There is one other way that I have used, using a linear system to solve this reaction. Although it can be used for other more casual reactions too, such as the combustion of ethanol for example.
As you can see, in this special case (because the reaction is relatively easy to solve already) we see that there must be $H_2O$ molecules on the product side of the equation, because there is no oxygen on the products already, but there is oxygen in the reactants. So start by assuming the products include $H_2O$ with a coefficient of at least 4 (because there is 4 oxygen in permanganate ion).
Also, there is no hydrogen anywhere in the equation, so we can assume that to balance the water (which has at least 4 moles) there must be some hydrogen ions added as reactants to balance the reactants side (it is acidic conditions in this case). As it turns out, since there must be at least 4 moles of water, then there must be at least 8 moles of hydrogen ions to satisfy the convention of having all mole coefficients in the lowest terms.
Now we can start building the linear system:
Since we obviously do not know the coefficients yet, we will assign variables to them. Let
f be the molar coefficients of each respective molecule in the following reaction we have established so far:
Now how do we build the linear system for this reaction? We might do it as follows:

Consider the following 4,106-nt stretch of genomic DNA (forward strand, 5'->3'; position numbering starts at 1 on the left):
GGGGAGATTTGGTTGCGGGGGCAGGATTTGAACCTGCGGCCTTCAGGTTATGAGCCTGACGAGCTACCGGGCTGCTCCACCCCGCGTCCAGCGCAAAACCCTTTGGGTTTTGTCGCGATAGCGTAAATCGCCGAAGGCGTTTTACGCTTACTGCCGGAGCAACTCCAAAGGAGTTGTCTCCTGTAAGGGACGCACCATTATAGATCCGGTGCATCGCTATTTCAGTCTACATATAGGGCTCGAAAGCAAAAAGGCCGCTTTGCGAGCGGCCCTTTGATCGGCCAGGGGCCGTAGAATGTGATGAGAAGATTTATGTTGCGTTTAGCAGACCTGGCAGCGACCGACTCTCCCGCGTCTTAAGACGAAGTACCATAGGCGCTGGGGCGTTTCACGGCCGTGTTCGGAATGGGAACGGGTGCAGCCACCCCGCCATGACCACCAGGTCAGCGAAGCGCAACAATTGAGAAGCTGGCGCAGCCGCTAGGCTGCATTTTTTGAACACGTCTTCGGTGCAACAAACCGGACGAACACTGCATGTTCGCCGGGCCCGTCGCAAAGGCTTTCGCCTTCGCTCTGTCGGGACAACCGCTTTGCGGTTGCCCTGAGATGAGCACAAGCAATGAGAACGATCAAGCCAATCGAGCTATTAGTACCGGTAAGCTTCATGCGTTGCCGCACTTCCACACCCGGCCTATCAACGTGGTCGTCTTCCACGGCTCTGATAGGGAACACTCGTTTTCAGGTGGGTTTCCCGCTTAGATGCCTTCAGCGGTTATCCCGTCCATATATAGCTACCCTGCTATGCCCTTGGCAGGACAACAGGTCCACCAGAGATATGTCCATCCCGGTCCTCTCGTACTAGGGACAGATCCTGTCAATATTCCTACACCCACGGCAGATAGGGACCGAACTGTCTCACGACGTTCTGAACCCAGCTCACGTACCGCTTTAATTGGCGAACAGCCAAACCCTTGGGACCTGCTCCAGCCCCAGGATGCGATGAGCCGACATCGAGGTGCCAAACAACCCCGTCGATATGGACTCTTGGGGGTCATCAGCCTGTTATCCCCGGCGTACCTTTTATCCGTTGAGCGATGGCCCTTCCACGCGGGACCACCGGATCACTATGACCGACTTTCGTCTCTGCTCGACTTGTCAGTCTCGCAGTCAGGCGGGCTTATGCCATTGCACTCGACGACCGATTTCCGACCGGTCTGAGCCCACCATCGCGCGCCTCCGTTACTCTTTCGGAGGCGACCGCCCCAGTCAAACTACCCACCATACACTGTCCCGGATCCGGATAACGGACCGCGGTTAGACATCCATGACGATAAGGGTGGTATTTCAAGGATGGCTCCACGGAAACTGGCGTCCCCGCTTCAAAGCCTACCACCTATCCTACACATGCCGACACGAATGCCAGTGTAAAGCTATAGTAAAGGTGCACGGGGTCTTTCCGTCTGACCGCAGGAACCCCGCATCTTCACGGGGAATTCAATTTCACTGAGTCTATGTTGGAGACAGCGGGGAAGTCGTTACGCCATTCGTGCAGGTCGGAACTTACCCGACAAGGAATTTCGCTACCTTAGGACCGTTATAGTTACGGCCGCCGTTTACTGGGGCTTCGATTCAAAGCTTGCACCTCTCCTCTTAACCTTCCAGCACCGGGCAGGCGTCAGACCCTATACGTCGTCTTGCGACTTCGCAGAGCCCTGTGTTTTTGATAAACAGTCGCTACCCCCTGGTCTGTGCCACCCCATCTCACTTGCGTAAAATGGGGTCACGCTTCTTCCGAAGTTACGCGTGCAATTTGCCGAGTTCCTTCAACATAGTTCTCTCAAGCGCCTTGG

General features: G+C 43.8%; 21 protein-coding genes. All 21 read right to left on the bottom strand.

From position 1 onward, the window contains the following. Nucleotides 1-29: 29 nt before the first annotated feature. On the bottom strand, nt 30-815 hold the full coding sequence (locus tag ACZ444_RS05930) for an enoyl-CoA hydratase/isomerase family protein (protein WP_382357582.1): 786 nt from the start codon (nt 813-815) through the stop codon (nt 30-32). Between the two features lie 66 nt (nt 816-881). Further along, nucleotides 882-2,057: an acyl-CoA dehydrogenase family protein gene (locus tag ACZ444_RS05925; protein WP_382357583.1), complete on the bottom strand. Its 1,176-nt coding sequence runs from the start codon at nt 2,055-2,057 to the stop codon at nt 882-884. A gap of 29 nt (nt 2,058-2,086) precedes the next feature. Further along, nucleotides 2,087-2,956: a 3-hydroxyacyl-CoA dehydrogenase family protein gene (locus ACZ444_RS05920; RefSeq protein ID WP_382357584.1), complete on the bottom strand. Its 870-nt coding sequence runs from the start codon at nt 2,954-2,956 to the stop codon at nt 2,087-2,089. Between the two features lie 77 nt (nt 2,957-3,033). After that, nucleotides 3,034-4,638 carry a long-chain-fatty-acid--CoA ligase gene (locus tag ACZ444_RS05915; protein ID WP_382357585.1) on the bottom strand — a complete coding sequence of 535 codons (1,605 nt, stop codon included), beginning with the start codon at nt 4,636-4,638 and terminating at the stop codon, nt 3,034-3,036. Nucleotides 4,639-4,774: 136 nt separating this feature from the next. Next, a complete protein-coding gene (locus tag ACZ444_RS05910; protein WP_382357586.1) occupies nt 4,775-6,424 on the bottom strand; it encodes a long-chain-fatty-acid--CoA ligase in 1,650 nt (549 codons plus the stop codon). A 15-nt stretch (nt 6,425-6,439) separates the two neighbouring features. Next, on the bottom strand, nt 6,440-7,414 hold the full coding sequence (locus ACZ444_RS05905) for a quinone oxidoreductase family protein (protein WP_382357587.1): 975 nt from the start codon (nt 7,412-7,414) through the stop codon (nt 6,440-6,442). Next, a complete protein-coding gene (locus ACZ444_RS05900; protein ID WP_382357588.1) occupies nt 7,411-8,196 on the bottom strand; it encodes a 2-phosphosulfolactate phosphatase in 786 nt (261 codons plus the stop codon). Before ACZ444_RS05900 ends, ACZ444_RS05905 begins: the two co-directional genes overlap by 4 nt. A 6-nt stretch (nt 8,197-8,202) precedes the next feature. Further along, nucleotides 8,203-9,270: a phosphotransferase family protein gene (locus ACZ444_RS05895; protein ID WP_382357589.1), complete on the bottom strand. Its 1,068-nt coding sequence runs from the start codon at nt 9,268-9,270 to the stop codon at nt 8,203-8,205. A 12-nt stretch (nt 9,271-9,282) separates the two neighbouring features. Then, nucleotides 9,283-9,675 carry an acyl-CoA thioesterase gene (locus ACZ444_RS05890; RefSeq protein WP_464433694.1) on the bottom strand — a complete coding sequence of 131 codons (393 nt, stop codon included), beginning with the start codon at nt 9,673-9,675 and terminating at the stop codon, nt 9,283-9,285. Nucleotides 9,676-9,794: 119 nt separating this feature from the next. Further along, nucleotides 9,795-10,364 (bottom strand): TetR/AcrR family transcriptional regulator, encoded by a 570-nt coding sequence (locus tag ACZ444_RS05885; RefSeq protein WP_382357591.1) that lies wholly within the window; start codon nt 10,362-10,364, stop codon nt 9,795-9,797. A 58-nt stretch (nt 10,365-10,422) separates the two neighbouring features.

Starting with the hydrogen atom, simply because it comes first when reading it from left to right. We write this equation to represent the hydrogen atoms in our reaction:
a = 2f
It is as simple as it looks, there is one mole of hydrogen atoms per mole of hydrogen ions, and there is two moles of hydrogen atoms per mole of water molecules.
We can keep doing this for the rest of the elements in our reaction, until we have three more equations along with the one for hydrogen, because there are three more different elements to account for.
b = e This one is pretty straightforward... This accounts for Manganese atoms.
4b = f Oxygen atoms are now accounted for.
c = d Also straightforward, now iron atoms will be accounted for as well. Notice that
d are lone variables, they do not show up with the other equations, but at least they must be equivalent
Remember that we established some mathematical axioms when we said that there must be at least four moles of water molecules to satisfy the one mole of permanganate ion. An axiom is just something that we assume to be true, such as
f = 4 in this case.
Now look at the equation we established for hydrogen atoms, the first equation
a = 2f. Since we are assuming that
f = 4 we can therefore safely assume that
a = 8 without going against our original axiom. Also if we assume that
f = 4 we can also go ahead and solve the equation to account for oxygen atoms
4b = f and solving it gives us
b = 1 and the rest is pretty straight forward. If
b = 1 and
b = e then
e = 1.
Given what we have found out so far, lets take a look at our equations again:
a = 8
b = 1
c = d
e = 1
f = 4
So now we can look at the charges to figure out the correct coefficients for iron(II) and iron(III) ions, which should be the same of course (
c = d). As it stands currently (ignoring the iron ions), there is a total charge of
7+ on the reactants side, and
2+ on the products side. These should be the same for the equation to be balanced, so we can start by creating another axiom and saying that
c > 1. If there are
2 moles iron then our charges would be
11 on the reactants and
8 on the products. Incrementing it to
3 would increment the charge on the reactants side by
2+ while the product's total charge would increment
3 due to the charge of the ions themselves. Eventually things are balanced when the moles for iron reach
5 making both sides have a total charge of
17 and everything is nicely balanced.